Beyond R0: Heterogeneity in secondary infections and probabilistic epidemic forecasting

Laurent Hébert-Dufresne, Benjamin M. Althouse, Samuel V. Scarpino, Antoine Allard

Abstract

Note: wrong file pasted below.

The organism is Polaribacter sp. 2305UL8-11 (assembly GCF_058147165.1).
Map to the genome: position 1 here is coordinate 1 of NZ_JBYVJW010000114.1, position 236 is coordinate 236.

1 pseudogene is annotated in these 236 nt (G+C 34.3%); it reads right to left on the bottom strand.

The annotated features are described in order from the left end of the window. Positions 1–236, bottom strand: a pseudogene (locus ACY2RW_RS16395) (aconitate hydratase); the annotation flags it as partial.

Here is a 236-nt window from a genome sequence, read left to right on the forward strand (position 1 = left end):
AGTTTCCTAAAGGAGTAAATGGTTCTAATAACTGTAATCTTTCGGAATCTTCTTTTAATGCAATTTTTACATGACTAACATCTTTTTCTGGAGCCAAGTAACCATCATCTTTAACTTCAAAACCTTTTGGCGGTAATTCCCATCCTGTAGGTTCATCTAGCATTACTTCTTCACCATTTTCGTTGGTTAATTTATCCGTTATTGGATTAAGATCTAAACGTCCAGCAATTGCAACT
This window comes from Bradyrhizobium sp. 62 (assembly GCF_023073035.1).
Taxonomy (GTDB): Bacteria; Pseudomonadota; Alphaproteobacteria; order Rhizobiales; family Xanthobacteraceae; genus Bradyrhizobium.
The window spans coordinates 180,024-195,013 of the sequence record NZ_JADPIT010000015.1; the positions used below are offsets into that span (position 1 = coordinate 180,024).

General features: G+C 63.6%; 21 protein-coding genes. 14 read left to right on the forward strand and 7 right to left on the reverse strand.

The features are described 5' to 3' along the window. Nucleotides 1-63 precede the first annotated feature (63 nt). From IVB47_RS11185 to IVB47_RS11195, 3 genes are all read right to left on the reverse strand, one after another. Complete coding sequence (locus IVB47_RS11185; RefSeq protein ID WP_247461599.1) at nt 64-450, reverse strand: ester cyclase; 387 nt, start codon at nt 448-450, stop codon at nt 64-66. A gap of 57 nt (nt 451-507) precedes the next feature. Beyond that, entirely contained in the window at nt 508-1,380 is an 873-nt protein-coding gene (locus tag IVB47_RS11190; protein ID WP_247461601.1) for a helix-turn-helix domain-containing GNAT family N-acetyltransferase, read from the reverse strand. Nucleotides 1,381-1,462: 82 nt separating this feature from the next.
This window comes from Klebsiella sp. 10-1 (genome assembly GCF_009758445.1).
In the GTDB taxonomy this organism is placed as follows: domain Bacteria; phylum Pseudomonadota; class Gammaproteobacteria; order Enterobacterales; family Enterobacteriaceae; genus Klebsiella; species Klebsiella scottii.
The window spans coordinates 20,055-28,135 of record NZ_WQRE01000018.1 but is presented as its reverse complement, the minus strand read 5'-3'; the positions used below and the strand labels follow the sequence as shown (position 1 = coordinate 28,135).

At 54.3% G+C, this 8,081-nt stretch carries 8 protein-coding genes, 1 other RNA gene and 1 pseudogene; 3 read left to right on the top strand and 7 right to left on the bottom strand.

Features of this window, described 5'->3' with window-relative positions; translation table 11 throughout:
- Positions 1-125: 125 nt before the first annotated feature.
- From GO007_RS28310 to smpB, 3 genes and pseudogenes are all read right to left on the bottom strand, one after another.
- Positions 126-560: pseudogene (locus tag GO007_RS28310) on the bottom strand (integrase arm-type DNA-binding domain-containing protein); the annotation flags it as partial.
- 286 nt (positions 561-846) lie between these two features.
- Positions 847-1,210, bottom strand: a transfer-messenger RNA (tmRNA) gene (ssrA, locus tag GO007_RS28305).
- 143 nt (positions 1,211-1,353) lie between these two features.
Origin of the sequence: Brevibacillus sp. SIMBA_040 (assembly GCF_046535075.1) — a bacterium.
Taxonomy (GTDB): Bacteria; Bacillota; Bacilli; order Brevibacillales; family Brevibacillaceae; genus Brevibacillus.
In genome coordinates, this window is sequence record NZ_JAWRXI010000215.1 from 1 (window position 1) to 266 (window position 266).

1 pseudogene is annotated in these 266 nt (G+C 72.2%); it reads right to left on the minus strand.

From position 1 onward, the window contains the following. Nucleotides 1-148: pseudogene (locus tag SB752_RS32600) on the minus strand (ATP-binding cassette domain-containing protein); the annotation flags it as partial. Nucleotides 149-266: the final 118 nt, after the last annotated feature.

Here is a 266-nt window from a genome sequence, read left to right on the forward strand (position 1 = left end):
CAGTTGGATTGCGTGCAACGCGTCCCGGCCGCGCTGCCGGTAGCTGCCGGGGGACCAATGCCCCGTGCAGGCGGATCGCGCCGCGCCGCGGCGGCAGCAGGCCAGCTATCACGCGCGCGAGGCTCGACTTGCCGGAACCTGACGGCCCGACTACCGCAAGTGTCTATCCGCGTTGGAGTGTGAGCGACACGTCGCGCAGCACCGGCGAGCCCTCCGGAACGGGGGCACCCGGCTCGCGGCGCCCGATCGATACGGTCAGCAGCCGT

The basic reproductive number -- R0 -- is one of the most common and most commonly misapplied numbers in public health. Although often used to compare outbreaks and forecast pandemic risk, this single number belies the complexity that two different pathogens can exhibit, even when they have the same R0. Here, we show how to predict outbreak size using estimates of the distribution of secondary infections, leveraging both its average R0 and the underlying heterogeneity. To do so, we reformulate and extend a classic result from random network theory that relies on contact tracing data to simultaneously determine the first moment (R0) and the higher moments (representing the heterogeneity) in the distribution of secondary infections. Further, we show the different ways in which this framework can be implemented in the data-scarce reality of emerging pathogens. Lastly, we demonstrate that without data on the heterogeneity in secondary infections for emerging infectious diseases like COVID-19, the uncertainty in outbreak size ranges dramatically. Taken together, our work highlights the critical need for contact tracing during emerging infectious disease outbreaks and the need to look beyond R0 when predicting epidemic size.

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